Ethanol Equipment Options
Equipment Compatibility and Availability
All existing tank and many associated UST equipment manufacturers have prepared letters stating compatibility with ethanol per EPA's guidance for the storage of biofuels blends.
E85 equipment listed by Underwriters Laboratories (UL) is available for above-ground equipment. Prior to the availability of UL-listed equipment, E85 stations used existing equipment with a waiver from the local authority having jurisdiction. It is preferable to install UL-listed E85 or blender-pump equipment, which became available in 2010. This ensures a station is meeting all laws, codes, and regulations.
Underground Tanks: In 2011, EPA issued a guidance for the storage of biofuels blends in existing underground storage tanks (UST). The guidance provides a method for alternative compliance, because many tanks were listed prior to the widespread use of biofuels. The guidance requires UST manufacturers to provide a statement of compatibility for their products with specific biofuels blends. All tank manufacturers have issued statements of compatibility with blends of up to 98% ethanol. UST compatibility letters are available from the Petroleum Equipment Institute and the Steel Tank Institute. EPA UST regulations are implemented by individual state agencies.
Above-Ground Tanks: Above-ground tank manufacturers have also provided statements of compatibility with all ethanol blends including E85.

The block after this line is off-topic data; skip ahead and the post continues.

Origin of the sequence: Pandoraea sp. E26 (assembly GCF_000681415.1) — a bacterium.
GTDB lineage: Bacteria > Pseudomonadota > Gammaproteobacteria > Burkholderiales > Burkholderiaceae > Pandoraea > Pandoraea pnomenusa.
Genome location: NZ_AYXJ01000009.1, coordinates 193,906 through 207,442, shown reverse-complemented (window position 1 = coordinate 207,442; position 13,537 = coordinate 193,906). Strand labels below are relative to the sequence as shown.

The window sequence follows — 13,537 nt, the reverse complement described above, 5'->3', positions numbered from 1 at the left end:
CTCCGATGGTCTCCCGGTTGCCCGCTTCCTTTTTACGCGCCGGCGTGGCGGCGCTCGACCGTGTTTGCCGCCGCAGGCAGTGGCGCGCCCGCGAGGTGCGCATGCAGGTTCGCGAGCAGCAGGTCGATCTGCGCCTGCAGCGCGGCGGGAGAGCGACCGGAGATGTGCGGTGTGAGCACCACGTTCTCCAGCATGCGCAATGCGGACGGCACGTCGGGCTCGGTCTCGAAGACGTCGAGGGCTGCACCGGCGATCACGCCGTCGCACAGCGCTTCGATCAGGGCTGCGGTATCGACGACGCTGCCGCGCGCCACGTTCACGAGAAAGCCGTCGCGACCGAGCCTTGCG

Tank Preparation: Existing tanks and lines must be cleaned prior to storing E85. E85 will "clean out" and absorb contamination left behind by years of petroleum fuel storage. Converting diesel equipment might require more thorough cleaning owing to scale in these systems. Some tanks might need to be replaced completely.
UL-Listed: Both U.S. dispenser manufacturers—Gilbarco and Wayne—offer UL-listed E85 and blender pump dispensers. These dispensers cost more than conventional dispensers due to specialized metals and seals designed to perform with high concentrations of ethanol. The Occupational Safety and Health Administration (OSHA) requires that dispensers be listed for the fuel dispensed. Dispensers are typically replaced every 15 years.
Filters: Typically, 10-micron gasoline and 1-micron E85 dispenser filters should be changed on a three- to six-month cycle. The age of the tank, condition of the fuel system, and other factors can shorten this cycle. When replacing a filter, it should be dated so its age can be determined later. The maximum legal limit for dispensing fuel is 10 gallons per minute. If a sudden drop in fuel flow occurs or the flow slows (to 6 or 7 gallons per minute) over time, it's likely time to replace the dispenser filter.
UL-Listed: Hanging hardware includes hoses, nozzles, swivels, and breakaways. OSHA requires nozzles and breakaways be listed for the fuel dispensed. Although E85 dispenser failures are rare, fuel contamination problems have been uncovered. In nearly every case, these were attributed to poor tank cleaning or a failure to use the proper filters, nozzle, or hose. Replacing hanging hardware with UL-listed E85 equipment is an inexpensive solution to meet regulations.
The Petroleum Equipment Institute provides information on other dispensing products compatible with E85.